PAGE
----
S 1227 112th
improve Arctic health.IN THE SENATE OF THE UNITED STATES
Mr. BEGICH introduced the following bill; which was read
twice and referred to the Committee on Health, Education, Labor, and Pensions
To improve Arctic health.
Be it enacted by the Senate and House of Representatives of
the United States of America in Congress assembled,
1. SHORT TITLE.
This Act may be cited as the `Better Health in
the Arctic Act'.
SEC. 2. FINDINGS.
(1) The United States is an Arctic nation with--
(A) an approximately 700-mile border on the Arctic Ocean;
(B) more than 100,000,000 acres of land above the Arctic Circle; and
(C) an even broader area that is defined as Arctic by temperature, including the
Bering Sea and Aleutian Islands.
(2) The Arctic
region of the United States--
(A) is known to the
indigenous population as Inuvikput, or the `place where we live'; and
(B) is home to an indigenous population that has subsisted for millennia on the
abundance of marine mammals, fish, and wildlife, many species of which are unique
to the Arctic region.
(3) Since 1959, temperatures
in the Arctic region of the United States have warmed by 3 to 4 degrees Celsius,
a rate of increase more than twice the global average. The Arctic ice pack is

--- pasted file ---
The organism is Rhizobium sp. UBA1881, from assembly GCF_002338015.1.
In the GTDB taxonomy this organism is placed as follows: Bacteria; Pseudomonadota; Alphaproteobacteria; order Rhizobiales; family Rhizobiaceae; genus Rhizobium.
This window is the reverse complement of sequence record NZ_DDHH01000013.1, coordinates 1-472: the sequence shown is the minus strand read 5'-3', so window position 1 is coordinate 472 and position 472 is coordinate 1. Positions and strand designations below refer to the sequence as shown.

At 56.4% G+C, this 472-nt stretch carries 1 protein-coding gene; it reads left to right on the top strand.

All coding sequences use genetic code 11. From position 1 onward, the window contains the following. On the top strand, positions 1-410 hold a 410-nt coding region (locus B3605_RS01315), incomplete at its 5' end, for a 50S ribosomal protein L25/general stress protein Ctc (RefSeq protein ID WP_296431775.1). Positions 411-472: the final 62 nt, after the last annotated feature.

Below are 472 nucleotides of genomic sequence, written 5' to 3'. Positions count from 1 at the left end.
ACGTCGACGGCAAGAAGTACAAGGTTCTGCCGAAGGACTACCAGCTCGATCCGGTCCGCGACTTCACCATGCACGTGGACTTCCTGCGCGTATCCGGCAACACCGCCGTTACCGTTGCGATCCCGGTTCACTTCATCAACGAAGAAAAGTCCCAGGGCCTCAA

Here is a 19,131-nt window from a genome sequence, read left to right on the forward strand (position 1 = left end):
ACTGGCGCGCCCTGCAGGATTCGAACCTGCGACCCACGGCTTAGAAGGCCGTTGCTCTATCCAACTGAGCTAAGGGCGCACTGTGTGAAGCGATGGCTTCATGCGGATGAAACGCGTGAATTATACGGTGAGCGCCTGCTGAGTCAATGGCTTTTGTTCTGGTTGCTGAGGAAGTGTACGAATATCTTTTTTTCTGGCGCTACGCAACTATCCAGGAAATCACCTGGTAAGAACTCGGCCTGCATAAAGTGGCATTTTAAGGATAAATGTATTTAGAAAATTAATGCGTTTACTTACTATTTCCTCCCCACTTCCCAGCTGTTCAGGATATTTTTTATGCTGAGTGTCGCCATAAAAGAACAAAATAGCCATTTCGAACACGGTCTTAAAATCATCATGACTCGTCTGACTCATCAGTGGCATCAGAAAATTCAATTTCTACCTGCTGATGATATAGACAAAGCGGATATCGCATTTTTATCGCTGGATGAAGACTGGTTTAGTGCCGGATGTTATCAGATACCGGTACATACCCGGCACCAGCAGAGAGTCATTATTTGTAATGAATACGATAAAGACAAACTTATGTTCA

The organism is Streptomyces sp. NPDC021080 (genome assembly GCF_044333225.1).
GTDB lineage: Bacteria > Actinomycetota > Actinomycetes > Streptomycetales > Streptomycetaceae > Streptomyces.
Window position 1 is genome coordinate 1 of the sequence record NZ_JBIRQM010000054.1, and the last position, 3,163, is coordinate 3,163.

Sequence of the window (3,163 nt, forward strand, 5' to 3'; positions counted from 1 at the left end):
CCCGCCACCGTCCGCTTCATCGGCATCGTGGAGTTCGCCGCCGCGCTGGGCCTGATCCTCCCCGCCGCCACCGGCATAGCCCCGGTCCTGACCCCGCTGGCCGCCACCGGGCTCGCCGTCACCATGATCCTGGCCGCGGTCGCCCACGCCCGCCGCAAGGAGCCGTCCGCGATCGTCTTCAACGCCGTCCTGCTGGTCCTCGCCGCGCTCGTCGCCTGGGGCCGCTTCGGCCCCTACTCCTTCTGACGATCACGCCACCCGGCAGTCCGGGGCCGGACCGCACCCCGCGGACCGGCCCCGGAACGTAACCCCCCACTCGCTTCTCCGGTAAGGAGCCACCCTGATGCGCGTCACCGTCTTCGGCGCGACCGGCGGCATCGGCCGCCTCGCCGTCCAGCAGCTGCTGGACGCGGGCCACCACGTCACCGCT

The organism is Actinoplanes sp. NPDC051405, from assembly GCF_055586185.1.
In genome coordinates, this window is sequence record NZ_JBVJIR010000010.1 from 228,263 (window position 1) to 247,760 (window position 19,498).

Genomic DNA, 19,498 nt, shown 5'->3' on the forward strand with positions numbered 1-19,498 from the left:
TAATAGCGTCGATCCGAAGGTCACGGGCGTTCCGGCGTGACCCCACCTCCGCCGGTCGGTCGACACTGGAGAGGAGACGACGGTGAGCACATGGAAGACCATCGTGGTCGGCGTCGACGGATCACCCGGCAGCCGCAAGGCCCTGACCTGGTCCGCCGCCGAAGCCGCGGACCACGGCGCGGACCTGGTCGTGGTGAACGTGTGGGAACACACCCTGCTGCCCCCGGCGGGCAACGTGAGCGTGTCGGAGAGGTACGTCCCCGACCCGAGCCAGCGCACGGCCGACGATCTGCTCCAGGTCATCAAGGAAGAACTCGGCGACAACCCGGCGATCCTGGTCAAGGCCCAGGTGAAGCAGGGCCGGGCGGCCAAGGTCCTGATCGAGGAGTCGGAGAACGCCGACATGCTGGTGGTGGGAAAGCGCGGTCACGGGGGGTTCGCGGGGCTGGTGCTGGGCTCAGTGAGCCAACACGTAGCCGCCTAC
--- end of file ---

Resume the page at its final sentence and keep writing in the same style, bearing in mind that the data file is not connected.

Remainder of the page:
rapidly diminishing and thinning, and the National Oceanic and Atmospheric Administration
estimates the Arctic Ocean may be ice free during the summer months in as few
as 30 years.
(4) These changes are having a significant
impact on the communities and ecosystems of the indigenous people of the Arctic,
and the marine mammals, fish, and wildlife upon which the indigenous population
(5) The negative impacts of climate change include
health problems, which are even more exacerbated among indigenous people of the
(6) Northern people have shorter life expectancy
and increased mortality related to suicide and injuries, when compared to populations
living in more moderate climates.
(7) Among the greatest
health disparities affecting Arctic people are higher rates of alcohol abuse,
Fetal Alcohol Spectrum Disorder (FASD), diabetes, high blood pressure, injury,
and cancer. The FASD prevalence rate among Alaska Native people (4.8) is 3 1/2
times that for all Alaskans (1.4).
(8) Rates of suicide
in Alaska are among the highest in the Nation, with the suicide rate among Alaska